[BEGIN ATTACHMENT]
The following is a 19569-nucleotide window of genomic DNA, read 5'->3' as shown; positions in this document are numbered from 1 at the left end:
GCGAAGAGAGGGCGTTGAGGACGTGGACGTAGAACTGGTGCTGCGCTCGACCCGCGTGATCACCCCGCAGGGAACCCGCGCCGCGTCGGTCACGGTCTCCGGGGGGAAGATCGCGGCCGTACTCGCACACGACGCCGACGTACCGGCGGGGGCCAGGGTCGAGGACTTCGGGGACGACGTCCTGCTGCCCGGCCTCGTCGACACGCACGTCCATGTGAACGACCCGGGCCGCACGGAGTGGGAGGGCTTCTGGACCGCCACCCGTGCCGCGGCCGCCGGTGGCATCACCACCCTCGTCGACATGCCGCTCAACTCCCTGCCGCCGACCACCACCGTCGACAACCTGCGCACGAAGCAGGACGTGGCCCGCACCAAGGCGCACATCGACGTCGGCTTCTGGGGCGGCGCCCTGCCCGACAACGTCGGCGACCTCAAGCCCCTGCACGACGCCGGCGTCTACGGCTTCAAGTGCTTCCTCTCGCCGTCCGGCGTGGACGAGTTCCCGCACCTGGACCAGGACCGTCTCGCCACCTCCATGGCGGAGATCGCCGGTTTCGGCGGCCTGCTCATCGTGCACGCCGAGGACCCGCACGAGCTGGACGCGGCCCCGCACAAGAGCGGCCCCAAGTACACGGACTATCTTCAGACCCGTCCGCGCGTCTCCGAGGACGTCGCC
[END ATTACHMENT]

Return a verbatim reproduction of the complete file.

The following is a 19569-nucleotide window of genomic DNA, read 5'->3' as shown; positions in this document are numbered from 1 at the left end:
GCGAAGAGAGGGCGTTGAGGACGTGGACGTAGAACTGGTGCTGCGCTCGACCCGCGTGATCACCCCGCAGGGAACCCGCGCCGCGTCGGTCACGGTCTCCGGGGGGAAGATCGCGGCCGTACTCGCACACGACGCCGACGTACCGGCGGGGGCCAGGGTCGAGGACTTCGGGGACGACGTCCTGCTGCCCGGCCTCGTCGACACGCACGTCCATGTGAACGACCCGGGCCGCACGGAGTGGGAGGGCTTCTGGACCGCCACCCGTGCCGCGGCCGCCGGTGGCATCACCACCCTCGTCGACATGCCGCTCAACTCCCTGCCGCCGACCACCACCGTCGACAACCTGCGCACGAAGCAGGACGTGGCCCGCACCAAGGCGCACATCGACGTCGGCTTCTGGGGCGGCGCCCTGCCCGACAACGTCGGCGACCTCAAGCCCCTGCACGACGCCGGCGTCTACGGCTTCAAGTGCTTCCTCTCGCCGTCCGGCGTGGACGAGTTCCCGCACCTGGACCAGGACCGTCTCGCCACCTCCATGGCGGAGATCGCCGGTTTCGGCGGCCTGCTCATCGTGCACGCCGAGGACCCGCACGAGCTGGACGCGGCCCCGCACAAGAGCGGCCCCAAGTACACGGACTATCTTCAGACCCGTCCGCGCGTCTCCGAGGACGTCGCC